Products liability cases involve some type of product failure or malfunction. The damages for product liability cases fall into two categories: personal injury or property damage. Tennessee has a Products Liability Act which is set forth in Tennessee Code Annotated. By definition products liability actions under Tennessee law include (1) strict liability in tort, (2) negligence, (3) breach of warranty, (4) breach of express or implied warranty, (4) failure to warn or instruct whether negligent or innocent, (5) misrepresentation, (6) concealment, (7) non disclosure whether negligent or innocent, and (8) any other theory in tort or contract.
The above definition covers a lot of ground. In my mind I first look for strict liability under the Second Restatement of Torts. Thus, if the XYZ car corporation manufacturers a vehicle which has an accelerator that sticks to the floorboard which causes the car to accelerate up to 120 miles per hour, the XYZ company will be liable for accidents resulting from that defect. If the car goes off the road because of the accelerator sticking to the floorboard, hits a rock wall and kills someone on the interstate, the injured persons need only show the product was defective and/or unreasonably dangerous in order to make the XYZ corporation pay for damages.
To be strictly liable the manufacturer or seller must sell a product in a defective or unreasonably dangerous condition at the time it left the control of the manufacturer or seller. Alteration of the product after it leaves the manufacturer can be a defense to strict liability.
The “sealed container doctrine” is an interesting defense. Where the product is acquired by the manufacturer and sold by a retailer under circumstances where the seller did not have the opportunity to inspect the product, strict liability may not be asserted against an intermediate seller. However, the breach of warranty, express or implied, may be argued against the seller.
Typically, cases involving products can fit into several different theories of claims as listed above. In most lawsuits against the manufacturer of a product, the injured person will allege any of the following:
1) strict liability;
2) express breach of warranty (if there is a written warranty or words spoken during the sale that create a warranty);
3) implied warranties of merchantability (usually as part of the Uniform Commercial Code which in broad terms means that the product should be of a fair and average quality);
4) implied warranties of fitness for particular purpose (the seller knew of the particular purpose for which the goods were to be used and claimed that the goods would serve the purpose);
5) common negligence;
6) misrepresentation or failure to disclose information about the product (which leads to injuries);
7) defective design (which may be argued as either negligence or strict liability).
The particular elements an injured person must prove to satisfy any of these claims are usually the same with only one or two small additional facts. Therefore, until all of the facts are known, it is best to bring a suit for every type of claim possible under the facts known at the time suit is filed and then see what additional facts are developed during the discovery phase of the lawsuit. CAUTION: Under both Federal Law and the new Tennessee Statute governing summary judgment standards, a plaintiff must have enough factual proof at the time the suit is filed to make a good faith claim against a manufacturer or seller. If the defendants file for summary judgment, then the burden of proving the case is legitimate and should not be tossed out is on the plaintiff. This is what is sometimes called the “put up or shut up” rule. Plaintiffs do not have much time in which to gather the factual information before the case is put to the test in summary judgment.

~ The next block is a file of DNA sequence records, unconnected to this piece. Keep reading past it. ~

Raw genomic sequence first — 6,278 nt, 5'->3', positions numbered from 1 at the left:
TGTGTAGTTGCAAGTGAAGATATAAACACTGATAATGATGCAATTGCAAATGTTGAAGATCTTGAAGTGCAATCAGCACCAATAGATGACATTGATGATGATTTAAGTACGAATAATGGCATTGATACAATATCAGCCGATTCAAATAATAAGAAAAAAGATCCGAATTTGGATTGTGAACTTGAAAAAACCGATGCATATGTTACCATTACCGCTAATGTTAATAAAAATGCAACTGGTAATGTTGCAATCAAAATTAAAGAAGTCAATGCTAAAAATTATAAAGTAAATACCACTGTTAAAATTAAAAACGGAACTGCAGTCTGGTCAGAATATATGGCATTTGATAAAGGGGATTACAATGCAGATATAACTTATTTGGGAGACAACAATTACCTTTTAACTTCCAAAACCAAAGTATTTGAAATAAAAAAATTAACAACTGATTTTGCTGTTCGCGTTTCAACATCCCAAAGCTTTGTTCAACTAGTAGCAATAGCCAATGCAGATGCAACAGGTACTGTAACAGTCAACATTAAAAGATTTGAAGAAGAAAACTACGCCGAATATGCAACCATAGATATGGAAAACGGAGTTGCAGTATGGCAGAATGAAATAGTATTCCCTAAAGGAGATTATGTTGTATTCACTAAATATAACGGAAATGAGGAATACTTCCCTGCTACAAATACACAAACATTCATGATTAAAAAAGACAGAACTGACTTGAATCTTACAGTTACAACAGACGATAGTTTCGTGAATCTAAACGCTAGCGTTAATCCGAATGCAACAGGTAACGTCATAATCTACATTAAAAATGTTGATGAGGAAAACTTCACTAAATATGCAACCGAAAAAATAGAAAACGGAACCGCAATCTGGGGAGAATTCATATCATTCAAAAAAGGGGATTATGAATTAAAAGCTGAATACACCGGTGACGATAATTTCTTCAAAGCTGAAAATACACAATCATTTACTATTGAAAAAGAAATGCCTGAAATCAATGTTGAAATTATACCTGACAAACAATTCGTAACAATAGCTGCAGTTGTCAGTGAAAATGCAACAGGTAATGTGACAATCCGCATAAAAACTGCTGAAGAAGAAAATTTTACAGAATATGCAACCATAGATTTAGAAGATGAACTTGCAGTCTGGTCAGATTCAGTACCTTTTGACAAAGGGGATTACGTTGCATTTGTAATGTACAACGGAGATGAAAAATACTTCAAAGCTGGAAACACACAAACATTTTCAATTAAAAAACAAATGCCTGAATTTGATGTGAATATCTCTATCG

Tennessee has an interesting doctrine not seen in all jurisdictions called the “consumer expectation test”. The consumer’s expectations are taken into consideration as to whether the product is unreasonably dangerous. Tennessee also recognizes the “prudent manufacturer test”. Under Tennessee Law, the consumer expectation test and the prudent manufacturer test are not exclusive of one another. The jury may review both tests in light of the proof to determine whether or not the product was unreasonably dangerous.
The consumer expectation test requires a showing that the product’s performance was below reasonable minimum safety expectations of the ordinary consumer having ordinary or common knowledge as to the product’s characteristics. This test may not be used where complex products not familiar to the ordinary consumers are involved. In the event of a complex product, the court would permit the jury to consider only the prudent manufacturing test.
Products liability cases extend to practically all goods manufactured and/or sold in the market place including machinery, clothing, drugs, food, cars, building materials, etc. Because there are so many types of products and retailers, this area of law is vast and complex. Many manufacturers are located in a different state than the injured party, so most cases are removed to Federal Court rather than State Court. The Federal procedures vary from Tennessee Law and create their own array of concerns. Additionally, most manufacturers and retailers have deep pockets for legal teams to defend these cases. They can quite literally feel like David and Goliath. Persons injured by products who believe they have a claim need experienced legal representation to pursue these matters.